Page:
How do we make the system alive?

How organizations die

Organizations die from removing humanity from what they do, from how they work, from treating us people as interchangeable cogs in a machine. Among loads of examples, see this wonderful story shared by Hilton Barbour about car manufacturer GM: “GM’s decline truly began with its quest to turn people into machines”. Anything that pretends “improving efficiency” through the usual mechanistic cookbook (“streamlined processes + layoffs + communication campaign”) should be suspect. In the best case its impact is just a costly epiphenomenon that the organization manages to digest; it the worst case, it literally kills.

Bringing life to organizations

I wrote briefly in a previous post (One Human at a Time) about organizations as living systems, to which I was introduced by Myron Rogers. Living systems can not be designed, they can only be disturbed. They react to external stimulation based on what they already know, i.e. what they already are. A living system will only change to remain the same: bring in activism, the organization transforms it into push communication; bring in community of practice, the system transforms it into an additional silo. Change agents need to practice their work of change at the deep level of identity, relationship and information. Only then will the system be able to accept a different kind of input and react in a different way than it has done until now.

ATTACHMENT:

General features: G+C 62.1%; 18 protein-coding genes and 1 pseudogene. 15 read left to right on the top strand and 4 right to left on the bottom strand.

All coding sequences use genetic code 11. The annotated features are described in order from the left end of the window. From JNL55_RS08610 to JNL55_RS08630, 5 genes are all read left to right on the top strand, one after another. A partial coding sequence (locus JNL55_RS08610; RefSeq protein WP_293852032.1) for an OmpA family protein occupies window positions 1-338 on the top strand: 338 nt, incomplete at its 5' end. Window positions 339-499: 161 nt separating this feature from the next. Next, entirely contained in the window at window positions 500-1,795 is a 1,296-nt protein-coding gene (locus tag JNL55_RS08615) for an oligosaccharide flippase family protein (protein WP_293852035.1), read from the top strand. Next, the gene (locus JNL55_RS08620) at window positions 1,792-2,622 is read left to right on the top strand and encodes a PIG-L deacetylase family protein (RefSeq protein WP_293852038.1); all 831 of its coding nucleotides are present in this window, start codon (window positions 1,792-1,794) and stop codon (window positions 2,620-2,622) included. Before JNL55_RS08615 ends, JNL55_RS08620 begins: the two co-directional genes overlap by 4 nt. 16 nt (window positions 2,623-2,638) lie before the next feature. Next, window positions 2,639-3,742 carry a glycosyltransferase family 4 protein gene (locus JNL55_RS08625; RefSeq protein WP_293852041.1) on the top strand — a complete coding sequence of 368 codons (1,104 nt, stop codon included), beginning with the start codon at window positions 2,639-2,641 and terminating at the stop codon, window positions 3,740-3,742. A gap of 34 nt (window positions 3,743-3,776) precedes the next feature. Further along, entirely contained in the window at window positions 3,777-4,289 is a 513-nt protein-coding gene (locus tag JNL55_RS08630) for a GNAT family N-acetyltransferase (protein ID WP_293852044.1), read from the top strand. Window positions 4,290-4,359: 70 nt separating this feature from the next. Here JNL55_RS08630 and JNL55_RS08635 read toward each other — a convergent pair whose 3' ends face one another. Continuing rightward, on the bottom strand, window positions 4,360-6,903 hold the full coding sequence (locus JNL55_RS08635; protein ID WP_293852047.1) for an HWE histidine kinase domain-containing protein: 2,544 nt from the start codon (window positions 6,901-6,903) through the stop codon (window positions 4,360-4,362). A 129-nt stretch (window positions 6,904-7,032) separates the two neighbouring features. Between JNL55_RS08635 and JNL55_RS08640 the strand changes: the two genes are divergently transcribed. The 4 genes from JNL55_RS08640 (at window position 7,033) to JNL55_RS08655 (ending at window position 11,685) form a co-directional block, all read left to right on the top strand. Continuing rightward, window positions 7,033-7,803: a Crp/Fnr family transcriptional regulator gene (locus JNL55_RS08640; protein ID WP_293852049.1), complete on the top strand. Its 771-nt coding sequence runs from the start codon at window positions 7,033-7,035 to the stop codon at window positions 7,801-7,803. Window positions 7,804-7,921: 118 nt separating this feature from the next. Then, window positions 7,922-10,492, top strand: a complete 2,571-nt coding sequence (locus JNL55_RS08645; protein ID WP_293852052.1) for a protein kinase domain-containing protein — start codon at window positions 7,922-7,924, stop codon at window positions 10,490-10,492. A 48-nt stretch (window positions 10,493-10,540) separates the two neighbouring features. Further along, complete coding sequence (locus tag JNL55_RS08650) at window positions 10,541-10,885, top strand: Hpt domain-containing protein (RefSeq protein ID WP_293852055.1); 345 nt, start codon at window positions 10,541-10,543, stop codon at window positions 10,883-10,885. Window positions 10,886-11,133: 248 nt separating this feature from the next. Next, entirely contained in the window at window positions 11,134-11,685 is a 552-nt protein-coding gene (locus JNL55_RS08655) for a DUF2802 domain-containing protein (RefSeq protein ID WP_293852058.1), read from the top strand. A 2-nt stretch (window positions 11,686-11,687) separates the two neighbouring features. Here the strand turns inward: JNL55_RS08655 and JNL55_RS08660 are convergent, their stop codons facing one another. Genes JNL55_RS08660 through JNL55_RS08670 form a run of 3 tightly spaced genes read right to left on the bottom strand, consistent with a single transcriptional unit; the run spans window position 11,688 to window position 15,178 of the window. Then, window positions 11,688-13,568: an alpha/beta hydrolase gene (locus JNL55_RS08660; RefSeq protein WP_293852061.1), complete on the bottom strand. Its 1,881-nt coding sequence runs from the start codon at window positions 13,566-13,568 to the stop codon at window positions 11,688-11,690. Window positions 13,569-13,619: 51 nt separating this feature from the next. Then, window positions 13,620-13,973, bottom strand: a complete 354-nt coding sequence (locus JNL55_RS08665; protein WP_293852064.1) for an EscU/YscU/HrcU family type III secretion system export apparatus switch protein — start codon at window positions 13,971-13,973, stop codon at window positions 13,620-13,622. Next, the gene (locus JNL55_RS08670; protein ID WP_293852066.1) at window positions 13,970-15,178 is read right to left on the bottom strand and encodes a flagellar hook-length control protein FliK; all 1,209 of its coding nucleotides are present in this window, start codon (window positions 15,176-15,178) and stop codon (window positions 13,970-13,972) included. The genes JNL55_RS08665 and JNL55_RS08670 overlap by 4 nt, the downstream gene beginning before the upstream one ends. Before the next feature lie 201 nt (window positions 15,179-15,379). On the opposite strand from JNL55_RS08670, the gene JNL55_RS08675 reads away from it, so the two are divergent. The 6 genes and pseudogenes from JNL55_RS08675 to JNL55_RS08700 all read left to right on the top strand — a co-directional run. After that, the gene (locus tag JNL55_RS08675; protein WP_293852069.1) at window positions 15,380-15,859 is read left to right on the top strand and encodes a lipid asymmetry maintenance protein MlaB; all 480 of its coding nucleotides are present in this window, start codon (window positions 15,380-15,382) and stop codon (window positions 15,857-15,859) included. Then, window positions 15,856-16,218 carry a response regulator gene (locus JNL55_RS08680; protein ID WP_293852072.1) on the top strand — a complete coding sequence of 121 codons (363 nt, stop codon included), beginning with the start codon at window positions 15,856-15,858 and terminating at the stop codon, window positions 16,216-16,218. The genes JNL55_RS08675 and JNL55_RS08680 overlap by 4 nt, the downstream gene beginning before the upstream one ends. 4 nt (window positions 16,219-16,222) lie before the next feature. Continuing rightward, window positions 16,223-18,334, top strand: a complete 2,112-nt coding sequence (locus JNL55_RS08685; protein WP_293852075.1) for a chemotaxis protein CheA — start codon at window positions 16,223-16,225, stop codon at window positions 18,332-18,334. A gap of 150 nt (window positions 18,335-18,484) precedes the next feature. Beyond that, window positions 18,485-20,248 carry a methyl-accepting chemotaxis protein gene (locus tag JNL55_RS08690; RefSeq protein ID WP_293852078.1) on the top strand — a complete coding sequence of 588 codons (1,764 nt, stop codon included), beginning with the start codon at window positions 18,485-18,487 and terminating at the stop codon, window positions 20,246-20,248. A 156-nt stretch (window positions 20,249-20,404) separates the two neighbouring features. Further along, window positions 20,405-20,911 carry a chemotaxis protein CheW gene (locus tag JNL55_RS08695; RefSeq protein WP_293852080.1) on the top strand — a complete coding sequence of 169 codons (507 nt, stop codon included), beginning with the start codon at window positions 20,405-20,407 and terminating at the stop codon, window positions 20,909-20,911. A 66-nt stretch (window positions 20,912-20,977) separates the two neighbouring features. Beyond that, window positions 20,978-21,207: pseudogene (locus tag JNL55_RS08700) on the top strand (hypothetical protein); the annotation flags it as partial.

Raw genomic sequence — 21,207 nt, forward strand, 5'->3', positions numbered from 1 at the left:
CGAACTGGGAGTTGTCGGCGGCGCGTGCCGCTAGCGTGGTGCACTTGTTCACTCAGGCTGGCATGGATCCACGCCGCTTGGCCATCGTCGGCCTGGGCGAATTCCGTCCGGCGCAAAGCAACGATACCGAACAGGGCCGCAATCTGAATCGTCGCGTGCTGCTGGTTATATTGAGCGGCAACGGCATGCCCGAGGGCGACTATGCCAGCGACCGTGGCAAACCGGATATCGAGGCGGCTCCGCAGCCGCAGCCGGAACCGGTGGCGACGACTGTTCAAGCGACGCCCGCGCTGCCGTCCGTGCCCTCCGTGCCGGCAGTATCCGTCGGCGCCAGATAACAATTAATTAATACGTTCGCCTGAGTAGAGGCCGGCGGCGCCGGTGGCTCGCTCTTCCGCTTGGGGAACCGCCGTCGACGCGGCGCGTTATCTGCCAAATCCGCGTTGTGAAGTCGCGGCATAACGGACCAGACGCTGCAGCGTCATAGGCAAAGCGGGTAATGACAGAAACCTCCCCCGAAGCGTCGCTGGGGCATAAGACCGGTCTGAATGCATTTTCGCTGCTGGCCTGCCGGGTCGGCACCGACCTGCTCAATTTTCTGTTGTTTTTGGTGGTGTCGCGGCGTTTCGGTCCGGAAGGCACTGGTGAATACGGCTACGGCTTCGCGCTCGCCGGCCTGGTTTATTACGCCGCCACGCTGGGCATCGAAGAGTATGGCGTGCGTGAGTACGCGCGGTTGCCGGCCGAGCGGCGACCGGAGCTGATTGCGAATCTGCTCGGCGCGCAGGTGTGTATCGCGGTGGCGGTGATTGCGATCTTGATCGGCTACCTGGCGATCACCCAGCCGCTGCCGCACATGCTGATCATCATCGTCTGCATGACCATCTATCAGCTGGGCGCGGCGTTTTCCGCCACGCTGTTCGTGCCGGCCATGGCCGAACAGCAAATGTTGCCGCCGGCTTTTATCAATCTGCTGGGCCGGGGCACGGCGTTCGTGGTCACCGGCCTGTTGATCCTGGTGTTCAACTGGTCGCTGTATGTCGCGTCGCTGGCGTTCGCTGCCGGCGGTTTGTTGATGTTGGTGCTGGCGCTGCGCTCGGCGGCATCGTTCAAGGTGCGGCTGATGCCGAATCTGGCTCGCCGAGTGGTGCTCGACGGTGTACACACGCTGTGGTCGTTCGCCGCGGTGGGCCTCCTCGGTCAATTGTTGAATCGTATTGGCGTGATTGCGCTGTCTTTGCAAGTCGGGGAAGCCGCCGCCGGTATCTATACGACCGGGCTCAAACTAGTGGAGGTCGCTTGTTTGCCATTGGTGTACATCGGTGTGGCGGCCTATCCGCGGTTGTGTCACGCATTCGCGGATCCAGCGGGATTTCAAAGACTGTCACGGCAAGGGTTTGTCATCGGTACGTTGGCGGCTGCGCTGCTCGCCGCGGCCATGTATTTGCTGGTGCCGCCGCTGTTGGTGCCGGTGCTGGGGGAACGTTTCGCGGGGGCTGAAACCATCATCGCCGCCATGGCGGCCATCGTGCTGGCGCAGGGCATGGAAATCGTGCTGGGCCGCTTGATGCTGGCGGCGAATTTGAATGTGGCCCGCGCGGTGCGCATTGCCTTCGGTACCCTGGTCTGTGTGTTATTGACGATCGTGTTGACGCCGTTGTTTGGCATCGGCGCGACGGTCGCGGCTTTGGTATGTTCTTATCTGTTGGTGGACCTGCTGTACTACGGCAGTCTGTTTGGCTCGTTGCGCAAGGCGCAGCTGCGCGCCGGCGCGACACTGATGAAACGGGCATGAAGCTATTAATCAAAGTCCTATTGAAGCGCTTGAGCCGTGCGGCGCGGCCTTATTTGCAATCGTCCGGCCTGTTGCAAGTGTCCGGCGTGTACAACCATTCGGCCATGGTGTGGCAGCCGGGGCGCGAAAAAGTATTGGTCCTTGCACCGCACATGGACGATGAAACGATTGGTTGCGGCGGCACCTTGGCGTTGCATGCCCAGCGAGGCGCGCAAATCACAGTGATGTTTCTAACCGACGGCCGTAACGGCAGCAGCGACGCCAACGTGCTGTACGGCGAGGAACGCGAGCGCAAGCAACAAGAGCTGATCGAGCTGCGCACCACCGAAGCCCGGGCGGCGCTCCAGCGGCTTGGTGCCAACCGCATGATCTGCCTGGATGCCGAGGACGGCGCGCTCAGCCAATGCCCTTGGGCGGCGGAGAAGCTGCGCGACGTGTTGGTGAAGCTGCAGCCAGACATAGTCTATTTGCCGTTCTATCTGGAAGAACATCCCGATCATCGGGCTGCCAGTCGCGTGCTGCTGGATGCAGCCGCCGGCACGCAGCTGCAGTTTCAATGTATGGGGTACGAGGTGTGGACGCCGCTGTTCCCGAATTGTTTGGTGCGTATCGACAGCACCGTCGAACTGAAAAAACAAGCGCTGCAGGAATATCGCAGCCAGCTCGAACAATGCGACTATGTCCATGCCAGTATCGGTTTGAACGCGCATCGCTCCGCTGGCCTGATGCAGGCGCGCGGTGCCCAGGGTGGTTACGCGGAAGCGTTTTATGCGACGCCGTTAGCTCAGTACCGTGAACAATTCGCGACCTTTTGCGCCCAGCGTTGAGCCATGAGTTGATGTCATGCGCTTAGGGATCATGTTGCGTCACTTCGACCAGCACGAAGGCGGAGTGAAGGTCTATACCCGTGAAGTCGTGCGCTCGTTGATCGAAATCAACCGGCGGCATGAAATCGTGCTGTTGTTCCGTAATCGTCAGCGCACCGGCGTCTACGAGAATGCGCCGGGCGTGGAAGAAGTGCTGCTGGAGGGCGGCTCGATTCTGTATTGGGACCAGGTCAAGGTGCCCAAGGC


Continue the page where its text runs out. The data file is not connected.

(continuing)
The process of doing is the impact

After my talk at the Berlin Change Days, I was pleased with a heartwarming feedback from the participants. But some (maybe committed to the idea of heroic change agents, corporate rebels knocking out old cultures in one blow) felt I’d told a grim tale. Was I downplaying the impact change agents have? Was I defeated and pessimistic?

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Celine Schillinger

Celine Schillinger

Author of Dare to Unlead (May 2022). A passion for modern leadership, corporate activism, engagement, social collaboration. Still learning.